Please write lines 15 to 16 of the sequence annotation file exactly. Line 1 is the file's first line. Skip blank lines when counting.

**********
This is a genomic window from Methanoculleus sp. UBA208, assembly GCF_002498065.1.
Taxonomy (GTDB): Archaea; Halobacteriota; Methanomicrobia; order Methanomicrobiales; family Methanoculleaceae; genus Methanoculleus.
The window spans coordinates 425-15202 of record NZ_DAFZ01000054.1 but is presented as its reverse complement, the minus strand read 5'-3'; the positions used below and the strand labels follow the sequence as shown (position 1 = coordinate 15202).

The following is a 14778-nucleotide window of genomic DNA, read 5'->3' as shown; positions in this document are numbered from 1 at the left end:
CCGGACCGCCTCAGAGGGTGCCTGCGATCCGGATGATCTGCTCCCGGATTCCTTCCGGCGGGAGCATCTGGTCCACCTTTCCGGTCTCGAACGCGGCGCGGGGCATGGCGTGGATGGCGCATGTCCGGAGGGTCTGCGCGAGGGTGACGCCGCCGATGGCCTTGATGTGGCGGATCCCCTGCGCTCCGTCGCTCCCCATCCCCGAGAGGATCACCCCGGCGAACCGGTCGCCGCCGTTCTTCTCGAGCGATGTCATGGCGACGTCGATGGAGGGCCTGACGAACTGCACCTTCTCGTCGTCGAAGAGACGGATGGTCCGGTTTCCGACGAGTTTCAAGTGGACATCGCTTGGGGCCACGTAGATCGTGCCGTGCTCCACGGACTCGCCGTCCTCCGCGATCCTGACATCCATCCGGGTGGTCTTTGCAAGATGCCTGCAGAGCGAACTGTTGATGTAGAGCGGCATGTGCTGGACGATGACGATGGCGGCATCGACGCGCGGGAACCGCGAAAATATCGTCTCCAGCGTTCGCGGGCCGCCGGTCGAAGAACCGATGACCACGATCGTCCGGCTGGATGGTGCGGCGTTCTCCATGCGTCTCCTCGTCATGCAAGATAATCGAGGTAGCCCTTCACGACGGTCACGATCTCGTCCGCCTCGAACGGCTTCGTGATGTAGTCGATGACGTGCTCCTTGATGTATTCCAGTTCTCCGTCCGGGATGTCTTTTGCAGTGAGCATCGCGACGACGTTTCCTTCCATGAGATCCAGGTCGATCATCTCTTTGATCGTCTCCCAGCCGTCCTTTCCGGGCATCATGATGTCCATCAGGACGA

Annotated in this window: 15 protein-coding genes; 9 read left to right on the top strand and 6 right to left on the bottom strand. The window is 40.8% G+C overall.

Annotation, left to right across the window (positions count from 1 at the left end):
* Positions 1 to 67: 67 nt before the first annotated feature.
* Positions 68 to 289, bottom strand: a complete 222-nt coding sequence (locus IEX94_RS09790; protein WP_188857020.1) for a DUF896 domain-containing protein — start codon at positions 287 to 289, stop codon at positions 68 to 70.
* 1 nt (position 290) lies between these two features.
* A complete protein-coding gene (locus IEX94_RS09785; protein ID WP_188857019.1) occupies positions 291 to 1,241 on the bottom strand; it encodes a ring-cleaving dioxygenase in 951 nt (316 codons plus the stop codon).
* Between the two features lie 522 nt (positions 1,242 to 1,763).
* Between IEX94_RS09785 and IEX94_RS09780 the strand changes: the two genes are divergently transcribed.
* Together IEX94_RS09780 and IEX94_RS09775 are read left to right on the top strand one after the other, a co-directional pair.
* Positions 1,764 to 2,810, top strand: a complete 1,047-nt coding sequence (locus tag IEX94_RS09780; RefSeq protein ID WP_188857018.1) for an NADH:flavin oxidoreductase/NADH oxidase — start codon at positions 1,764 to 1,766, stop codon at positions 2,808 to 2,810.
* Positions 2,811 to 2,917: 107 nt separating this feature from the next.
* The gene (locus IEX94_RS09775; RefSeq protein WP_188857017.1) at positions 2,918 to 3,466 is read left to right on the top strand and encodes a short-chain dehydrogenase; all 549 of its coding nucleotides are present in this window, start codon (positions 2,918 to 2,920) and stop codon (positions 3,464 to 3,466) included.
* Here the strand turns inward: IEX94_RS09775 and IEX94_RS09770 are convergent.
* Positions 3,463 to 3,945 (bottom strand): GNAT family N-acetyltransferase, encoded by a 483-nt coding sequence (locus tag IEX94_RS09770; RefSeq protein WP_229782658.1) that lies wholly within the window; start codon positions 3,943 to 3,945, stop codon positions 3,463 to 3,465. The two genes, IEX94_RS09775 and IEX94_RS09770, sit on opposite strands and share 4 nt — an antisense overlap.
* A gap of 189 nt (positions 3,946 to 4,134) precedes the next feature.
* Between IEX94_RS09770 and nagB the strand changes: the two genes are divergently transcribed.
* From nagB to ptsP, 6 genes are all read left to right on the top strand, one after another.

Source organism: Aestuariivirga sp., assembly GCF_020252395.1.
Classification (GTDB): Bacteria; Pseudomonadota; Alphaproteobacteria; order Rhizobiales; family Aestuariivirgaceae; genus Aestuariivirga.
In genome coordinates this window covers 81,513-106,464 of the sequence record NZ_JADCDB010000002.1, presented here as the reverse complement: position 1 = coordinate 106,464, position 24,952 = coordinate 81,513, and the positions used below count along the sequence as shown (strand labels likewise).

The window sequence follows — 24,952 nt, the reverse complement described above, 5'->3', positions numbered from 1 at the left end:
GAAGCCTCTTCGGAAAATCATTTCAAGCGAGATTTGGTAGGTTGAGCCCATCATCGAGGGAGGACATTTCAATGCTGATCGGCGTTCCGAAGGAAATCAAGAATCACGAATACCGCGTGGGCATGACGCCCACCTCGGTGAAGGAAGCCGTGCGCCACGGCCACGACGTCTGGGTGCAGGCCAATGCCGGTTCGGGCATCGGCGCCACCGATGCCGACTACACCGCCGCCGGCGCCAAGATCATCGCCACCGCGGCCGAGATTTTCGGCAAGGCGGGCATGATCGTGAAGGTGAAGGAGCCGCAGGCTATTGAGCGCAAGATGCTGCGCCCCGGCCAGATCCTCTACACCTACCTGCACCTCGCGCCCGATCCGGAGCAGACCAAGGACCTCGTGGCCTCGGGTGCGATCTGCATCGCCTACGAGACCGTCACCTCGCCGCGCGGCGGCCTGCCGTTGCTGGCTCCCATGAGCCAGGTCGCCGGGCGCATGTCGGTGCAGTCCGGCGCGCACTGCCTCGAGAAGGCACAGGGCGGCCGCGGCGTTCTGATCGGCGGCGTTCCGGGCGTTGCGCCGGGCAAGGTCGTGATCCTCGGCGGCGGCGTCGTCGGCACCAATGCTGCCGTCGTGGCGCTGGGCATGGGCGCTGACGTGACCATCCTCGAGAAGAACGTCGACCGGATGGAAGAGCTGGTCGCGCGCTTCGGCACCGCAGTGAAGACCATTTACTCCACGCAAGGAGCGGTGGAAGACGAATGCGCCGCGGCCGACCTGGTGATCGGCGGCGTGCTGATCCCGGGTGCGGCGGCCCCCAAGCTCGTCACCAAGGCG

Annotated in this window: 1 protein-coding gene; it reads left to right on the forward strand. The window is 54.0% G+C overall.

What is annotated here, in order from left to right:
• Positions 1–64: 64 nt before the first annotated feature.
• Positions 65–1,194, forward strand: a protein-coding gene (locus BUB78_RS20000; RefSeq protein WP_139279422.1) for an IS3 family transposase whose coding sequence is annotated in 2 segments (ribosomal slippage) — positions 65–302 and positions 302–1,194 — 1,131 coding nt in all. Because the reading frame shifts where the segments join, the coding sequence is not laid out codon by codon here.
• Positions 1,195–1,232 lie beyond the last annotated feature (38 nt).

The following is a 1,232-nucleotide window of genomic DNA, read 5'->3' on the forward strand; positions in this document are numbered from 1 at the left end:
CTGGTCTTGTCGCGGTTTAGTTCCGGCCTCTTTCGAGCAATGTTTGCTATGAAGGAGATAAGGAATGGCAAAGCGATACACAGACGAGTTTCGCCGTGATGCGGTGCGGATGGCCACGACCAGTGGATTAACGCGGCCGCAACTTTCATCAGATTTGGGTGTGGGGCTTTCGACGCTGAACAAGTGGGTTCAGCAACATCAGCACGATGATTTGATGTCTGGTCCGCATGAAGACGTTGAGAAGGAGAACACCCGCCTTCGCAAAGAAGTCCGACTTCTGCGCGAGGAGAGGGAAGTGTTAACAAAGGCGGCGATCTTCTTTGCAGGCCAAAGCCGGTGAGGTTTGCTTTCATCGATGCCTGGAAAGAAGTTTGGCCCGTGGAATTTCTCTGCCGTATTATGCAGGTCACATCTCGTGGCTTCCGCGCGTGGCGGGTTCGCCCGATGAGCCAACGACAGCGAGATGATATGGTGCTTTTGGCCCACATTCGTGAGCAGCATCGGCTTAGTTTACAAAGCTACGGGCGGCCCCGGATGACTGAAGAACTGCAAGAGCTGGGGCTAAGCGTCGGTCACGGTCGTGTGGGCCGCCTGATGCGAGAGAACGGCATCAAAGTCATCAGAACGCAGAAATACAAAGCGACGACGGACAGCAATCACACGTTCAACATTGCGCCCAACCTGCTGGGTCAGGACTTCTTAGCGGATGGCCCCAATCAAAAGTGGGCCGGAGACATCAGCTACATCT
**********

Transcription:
* Positions 1,764 to 2,810, top strand: a complete 1,047-nt coding sequence (locus tag IEX94_RS09780; RefSeq protein ID WP_188857018.1) for an NADH:flavin oxidoreductase/NADH oxidase — start codon at positions 1,764 to 1,766, stop codon at positions 2,808 to 2,810.
* Positions 2,811 to 2,917: 107 nt separating this feature from the next.